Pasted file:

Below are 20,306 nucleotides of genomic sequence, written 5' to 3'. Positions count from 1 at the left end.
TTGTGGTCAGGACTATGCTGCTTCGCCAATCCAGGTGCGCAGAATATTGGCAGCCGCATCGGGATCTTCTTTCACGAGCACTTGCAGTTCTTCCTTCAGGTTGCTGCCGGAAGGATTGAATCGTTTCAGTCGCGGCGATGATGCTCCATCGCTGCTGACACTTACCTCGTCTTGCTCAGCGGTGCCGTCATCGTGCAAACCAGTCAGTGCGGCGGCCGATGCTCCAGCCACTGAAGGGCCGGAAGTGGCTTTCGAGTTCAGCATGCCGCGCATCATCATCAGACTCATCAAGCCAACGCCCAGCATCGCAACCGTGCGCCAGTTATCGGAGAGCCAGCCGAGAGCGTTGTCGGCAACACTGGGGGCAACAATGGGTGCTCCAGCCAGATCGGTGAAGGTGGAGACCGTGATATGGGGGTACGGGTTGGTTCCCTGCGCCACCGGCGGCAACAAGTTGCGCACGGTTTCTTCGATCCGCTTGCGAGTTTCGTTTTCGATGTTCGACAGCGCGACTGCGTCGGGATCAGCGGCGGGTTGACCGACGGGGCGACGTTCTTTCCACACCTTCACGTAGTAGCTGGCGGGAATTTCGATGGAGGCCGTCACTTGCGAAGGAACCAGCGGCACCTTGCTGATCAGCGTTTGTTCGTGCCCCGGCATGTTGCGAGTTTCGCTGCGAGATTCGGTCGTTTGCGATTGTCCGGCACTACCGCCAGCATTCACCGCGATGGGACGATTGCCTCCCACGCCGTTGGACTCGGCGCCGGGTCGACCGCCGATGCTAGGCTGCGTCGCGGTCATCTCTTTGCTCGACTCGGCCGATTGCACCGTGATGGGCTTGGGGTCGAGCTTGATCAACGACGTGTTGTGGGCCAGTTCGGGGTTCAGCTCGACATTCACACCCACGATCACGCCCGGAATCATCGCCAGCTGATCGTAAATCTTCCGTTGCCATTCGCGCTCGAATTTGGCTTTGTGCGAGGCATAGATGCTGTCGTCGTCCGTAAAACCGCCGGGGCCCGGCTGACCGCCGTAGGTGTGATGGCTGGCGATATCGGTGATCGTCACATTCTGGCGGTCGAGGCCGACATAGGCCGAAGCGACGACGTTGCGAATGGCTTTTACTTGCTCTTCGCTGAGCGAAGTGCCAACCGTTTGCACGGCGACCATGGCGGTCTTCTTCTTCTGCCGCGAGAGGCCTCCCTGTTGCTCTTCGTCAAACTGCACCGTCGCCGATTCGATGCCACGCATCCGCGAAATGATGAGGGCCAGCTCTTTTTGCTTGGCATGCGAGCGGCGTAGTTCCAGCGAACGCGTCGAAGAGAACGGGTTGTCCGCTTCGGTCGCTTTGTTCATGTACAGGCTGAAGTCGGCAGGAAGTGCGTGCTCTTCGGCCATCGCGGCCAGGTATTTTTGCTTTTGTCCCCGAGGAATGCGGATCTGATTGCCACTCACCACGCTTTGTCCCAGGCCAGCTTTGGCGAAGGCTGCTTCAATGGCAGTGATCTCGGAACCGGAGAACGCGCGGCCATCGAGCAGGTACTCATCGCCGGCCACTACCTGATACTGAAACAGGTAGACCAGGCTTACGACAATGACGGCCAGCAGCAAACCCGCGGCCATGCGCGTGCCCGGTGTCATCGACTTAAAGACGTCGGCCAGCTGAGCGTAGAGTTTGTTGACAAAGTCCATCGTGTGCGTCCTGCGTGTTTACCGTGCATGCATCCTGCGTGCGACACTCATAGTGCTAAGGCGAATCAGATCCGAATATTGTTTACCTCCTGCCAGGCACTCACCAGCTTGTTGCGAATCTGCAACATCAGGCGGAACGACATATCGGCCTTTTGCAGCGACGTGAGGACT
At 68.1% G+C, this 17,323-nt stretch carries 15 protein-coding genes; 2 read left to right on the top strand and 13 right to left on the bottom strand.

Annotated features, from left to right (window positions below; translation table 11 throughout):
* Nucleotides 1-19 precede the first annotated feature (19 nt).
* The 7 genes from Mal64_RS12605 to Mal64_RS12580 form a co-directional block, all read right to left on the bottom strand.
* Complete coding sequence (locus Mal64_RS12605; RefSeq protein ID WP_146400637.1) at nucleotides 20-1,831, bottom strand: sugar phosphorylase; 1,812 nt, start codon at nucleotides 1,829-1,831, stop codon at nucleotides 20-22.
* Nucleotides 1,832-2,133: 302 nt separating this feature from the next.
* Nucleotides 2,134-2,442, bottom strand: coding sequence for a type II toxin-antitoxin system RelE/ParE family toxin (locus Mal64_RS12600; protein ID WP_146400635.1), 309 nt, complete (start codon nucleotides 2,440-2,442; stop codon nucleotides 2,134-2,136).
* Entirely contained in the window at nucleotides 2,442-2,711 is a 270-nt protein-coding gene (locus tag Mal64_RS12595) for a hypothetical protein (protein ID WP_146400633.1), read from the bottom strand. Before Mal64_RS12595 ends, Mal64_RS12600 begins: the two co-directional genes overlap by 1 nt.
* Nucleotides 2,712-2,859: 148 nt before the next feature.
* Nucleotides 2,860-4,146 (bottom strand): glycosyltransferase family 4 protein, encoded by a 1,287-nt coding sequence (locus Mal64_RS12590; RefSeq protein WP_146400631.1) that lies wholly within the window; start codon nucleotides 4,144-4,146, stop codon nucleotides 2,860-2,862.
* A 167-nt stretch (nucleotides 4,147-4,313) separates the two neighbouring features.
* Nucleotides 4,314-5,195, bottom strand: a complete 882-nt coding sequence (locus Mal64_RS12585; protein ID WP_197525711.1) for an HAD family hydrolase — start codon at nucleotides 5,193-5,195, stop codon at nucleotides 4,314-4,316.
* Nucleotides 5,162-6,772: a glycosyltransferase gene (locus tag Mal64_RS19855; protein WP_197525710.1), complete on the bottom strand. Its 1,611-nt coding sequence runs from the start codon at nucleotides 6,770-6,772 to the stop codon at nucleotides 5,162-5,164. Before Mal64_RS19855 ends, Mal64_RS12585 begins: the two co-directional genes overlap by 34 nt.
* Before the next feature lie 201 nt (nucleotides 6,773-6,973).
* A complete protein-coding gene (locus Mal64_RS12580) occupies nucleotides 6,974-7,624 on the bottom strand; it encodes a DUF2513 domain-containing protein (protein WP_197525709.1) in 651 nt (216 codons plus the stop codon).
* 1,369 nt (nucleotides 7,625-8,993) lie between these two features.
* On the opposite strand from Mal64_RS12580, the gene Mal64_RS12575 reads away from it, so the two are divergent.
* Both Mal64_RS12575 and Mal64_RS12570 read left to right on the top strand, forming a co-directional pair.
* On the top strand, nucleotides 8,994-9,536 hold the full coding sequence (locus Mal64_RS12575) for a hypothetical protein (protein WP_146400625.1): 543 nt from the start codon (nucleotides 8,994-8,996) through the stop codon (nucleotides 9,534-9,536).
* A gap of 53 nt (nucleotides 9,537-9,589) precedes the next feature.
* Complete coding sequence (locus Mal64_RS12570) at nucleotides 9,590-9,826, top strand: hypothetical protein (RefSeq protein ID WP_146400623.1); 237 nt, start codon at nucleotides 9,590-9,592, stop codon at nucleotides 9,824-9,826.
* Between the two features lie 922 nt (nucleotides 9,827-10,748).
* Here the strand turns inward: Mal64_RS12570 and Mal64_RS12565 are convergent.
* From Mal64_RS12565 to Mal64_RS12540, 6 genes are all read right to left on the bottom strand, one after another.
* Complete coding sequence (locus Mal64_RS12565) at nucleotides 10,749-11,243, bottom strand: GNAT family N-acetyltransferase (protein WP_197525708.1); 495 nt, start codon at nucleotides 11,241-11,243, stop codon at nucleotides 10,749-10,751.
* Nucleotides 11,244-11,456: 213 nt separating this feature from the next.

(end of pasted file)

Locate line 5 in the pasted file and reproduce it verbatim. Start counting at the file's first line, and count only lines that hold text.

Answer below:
* Nucleotides 1-19 precede the first annotated feature (19 nt).